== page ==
absolutely no doubt about that. the war of words heating up between republican presidential contenders, donald trump and jeb bush. during the last gop debate. bush gave his brother, former president george w. bush credit for keeping the nation safe on his watch. trump criticized that statement pointing out the 9/11 attacks happened with bush in office. trump, said if his immigration policies were in place at the time, he says the terrorists would not have been able to get into the country in the first place. jeb bush spoke about this and more on "cbs this morning." >> when many people looked at this campaign before it really began. you were the guy they thought would be the front-runner. the first vote doesn't take place until february. people look at the numbers i
to jeb bush. >> i was one of though that thought i was the front-runner. i know i have to go tell the jeb story. people know me as george's boy, george's brother the they don't conservative governor that disrupted the old order in florida. and made big changes i tell that it resonates. resonance then, this long, two bush story. what's the problem to connect with the voters? >> it's not a problem. we are just starting. the important race is iowa. new hampshire. south carolina. nevada. you go into the super tuesday states. building an organization in all the places the i feel confident where we are right now? >> during the democratic debate. bernie sanders said they're -- the american people are sick of the damne-mails. are you sick and tired of donald
he its getting all of at tension in the race. all the candidates are saying, look, we are over here weft have something to say. how are you and your team dealing with the donald trump candidacy. >> i admire the fact that he is we are too uptight as a nation. and i admire the fact that he doesn't feel embarrassed about his wealth. let me think. running out of things. he's got a great family. >> is it frustrating? >> ultimately people are going to want to know who is going to who is going to be making decisions tha impact millions are we going to be safe? climate? >> anything about donald trump that makes you think we would not be safe and worried if he was there? >> i have no clue. that's the point. he hasn't shared his views. when he talks foreign policy. he talks about -- how putin ought to take care of isis. and the week before -- and isis ought to take care of assad. send refugees back to syria to their slaughter. these are serious times. you need a person who has the temperament and the leadership skills to fix the things that are broken and do it with compassion and conviction. and have the skills to lead.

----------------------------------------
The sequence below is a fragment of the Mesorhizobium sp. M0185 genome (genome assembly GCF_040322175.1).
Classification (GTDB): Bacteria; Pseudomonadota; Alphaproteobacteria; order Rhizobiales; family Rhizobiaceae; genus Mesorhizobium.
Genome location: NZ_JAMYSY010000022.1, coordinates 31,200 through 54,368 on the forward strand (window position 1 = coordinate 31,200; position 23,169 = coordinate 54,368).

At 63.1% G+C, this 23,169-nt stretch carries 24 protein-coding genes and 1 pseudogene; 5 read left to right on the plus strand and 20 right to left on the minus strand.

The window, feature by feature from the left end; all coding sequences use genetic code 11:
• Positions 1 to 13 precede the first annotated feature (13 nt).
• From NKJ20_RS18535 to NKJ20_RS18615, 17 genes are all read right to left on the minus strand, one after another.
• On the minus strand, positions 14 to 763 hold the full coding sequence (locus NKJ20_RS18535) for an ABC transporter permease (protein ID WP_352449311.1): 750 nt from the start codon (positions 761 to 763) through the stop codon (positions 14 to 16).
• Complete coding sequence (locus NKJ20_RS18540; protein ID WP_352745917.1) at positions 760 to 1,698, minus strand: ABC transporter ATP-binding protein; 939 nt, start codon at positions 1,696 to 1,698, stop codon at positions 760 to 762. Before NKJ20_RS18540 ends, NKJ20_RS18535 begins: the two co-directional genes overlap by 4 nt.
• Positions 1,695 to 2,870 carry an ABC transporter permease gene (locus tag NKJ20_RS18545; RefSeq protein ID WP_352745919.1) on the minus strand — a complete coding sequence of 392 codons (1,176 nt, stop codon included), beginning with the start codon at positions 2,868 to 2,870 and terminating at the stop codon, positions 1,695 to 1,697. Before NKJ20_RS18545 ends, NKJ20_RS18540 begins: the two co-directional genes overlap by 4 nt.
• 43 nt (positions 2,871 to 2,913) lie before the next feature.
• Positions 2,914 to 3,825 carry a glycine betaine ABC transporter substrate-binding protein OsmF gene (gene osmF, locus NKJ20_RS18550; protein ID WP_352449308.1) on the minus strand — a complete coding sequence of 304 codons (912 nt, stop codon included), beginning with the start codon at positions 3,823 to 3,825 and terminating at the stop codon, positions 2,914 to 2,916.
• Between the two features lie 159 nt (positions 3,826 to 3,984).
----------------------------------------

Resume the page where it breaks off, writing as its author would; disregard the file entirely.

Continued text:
lane i will stay in. i believe i will be effective. i don't know about donald trump's view of leadership. he talks about himself the whole time. rather than what he would do. >> governor, i want to ask you a couple policy serious questions. quickly, you talked about being your own man do. you see your brother. george w. bush coming out on the campaign trail with you. >> i don't know. >> i don't know. he has been helpful raising money. giving me advice. last republican to be elected. the one before that. the one guy that i rely on, on, on, you know the ebbing and flowing of politics. it is pretty wild. he has done it. >> let me talk to you about afghanistan. that's the front page of the papers today. president obama leaves office in 15 months. saying the draw down will be left to his successor. you have said that obama is short changing our military commander. be specific. how many american troops would you leave in the ground in afghanistan. >> take the recommendation of
the, the general that was responsible for it. who is now the chairman of the joint chiefs. 10,000 troops. 9,800 troops. the proper place to be. without a time line. the minute you create a time line. you are also, your opponents, enemies are organizing for waiting you out. i think that's the proper thing to do. >> insurance company says the valley wildfire in northern california last month did $1.5 billion in damage. it destroyed more than 1,200 homes. four people were killed. four firefighters injured. eight firefighters from middletown lost their own homes. here's carter evans. >> i had been seeing burned houses all day. knowing this was mine. and knowing there was nothing i could do. it's surreal. cal fire battalion chief, paul duncan says he took all the proper precautions. >> this was all green. we had done our clearances. >> reporter: when duncan saw smoke in the distance the he left his wife courtney and daughters rose and page. and raced towards the flames. the valley fire was 25 miles from his home when it suddenly